The Heart of a Doll

original title:

CUORE DI BAMBOLA

cast:

Veronica Tulli, Fiammetta Bruni, Guido Maurizio Doria, Daniele Re, Igor Giagnorio, Francesco Felli, Alessia Torroni, Eleonora Notaro, Simona Marrazzo, Francesco Fagnoni, Fabio Fortunati, Mirko Dettori, Lilith Primavera, Manuela Alabastro, Giuseppe Tulli, Nadia Dipilato, Eleonora Petroni, Chiara Tomassoni

cinematography:

Antonio Di Domenico, Luigi Antonio Conte

music:

Gabriele Di Domenico, Giorgio D’Ottavio

production:

distribution:

world sales:

country:

Italy

year:

2019

film run:

75'

format:

HD - colour

release date:

19/09/2019

festivals & awards:

VERONICA TULLI, aka LULU RIMMEL, is a 25 years old girl with imperfecta osteogenesis or "brittle bone syndrome".
Veronica is an exceptional performer: she’s very small but when she sings she doesn’t go unnoticed. Thanks to her qualities, she performs as the singing doll on the stage of the Freak Show.
She likes “to be the doll that lets you play, but on her own terms”. She’s fed up of being regarded as a disabled girl and refuses to become discouraged by obstacles; she wants everything in her life, with no compromises, and she is willing to face any difficulties in order to fulfill her dreams.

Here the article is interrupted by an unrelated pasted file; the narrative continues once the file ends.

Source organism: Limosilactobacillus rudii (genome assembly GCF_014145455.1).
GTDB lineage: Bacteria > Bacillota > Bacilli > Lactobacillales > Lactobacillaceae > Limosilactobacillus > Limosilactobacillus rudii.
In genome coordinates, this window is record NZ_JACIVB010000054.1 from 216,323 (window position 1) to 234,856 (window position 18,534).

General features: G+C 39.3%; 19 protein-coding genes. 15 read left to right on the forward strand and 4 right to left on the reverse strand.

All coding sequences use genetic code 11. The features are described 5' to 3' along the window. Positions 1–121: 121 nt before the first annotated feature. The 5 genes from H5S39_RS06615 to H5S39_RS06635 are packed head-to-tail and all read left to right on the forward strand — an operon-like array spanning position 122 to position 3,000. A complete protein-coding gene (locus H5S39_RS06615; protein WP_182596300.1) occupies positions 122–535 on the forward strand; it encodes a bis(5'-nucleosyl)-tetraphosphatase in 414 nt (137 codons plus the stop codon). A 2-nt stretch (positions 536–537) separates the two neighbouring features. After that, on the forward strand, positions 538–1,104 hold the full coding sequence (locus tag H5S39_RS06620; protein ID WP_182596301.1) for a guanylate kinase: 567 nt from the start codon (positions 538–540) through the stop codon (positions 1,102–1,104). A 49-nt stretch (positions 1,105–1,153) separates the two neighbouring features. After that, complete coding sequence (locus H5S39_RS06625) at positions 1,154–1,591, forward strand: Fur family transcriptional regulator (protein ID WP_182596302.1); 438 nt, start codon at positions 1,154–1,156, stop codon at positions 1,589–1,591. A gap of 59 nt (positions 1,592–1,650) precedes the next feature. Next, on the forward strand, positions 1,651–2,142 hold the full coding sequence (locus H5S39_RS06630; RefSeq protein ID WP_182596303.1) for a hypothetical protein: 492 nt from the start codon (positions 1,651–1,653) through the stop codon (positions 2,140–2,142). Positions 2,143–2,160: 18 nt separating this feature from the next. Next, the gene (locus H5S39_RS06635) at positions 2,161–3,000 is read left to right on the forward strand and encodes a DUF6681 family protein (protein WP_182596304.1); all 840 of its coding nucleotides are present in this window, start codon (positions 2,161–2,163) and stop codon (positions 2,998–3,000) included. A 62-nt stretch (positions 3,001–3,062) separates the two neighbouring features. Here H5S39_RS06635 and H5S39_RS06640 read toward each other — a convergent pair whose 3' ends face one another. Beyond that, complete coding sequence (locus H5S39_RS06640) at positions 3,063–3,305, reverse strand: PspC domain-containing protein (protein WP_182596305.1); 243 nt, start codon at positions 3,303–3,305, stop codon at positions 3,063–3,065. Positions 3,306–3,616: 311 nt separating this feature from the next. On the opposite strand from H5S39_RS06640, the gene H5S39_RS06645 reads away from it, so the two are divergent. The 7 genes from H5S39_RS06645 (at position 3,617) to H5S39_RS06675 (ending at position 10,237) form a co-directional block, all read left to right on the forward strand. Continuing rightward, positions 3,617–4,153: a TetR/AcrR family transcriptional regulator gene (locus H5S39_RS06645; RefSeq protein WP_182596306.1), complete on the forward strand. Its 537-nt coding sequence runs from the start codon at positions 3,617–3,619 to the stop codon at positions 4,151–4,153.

DIRECTOR’S NOTES:
The idea of The Heart of a Doll was born on the set of a documentary about the Italian Paralympic athletes, for which I was the director of photography. What impressed me when working with the Paralympic athletes was the beauty and sensuality of those different yet perfect bodies. Then I met Veronica Tulli: young, beautiful, sexy, talented, ambitious, charismatic, stylish and... disabled. I realised, when we were shooting with Veronica, that we weren’t, in fact, making a documentary about disability. We were telling the story of a girl, with her own vision of the world and of love, who wanted to become a pop star. A seductive artist with an extraordinary talent. Veronica is small, she has the proportions of a doll, a character she often plays on stage. I chose to stay close to her with the camera, to adapt the point of view to her size. The frame is thus populated by an oversized world, offering at times a partial vision of things and people. Veronica's mellow and cheeky voice guides us in this new vision.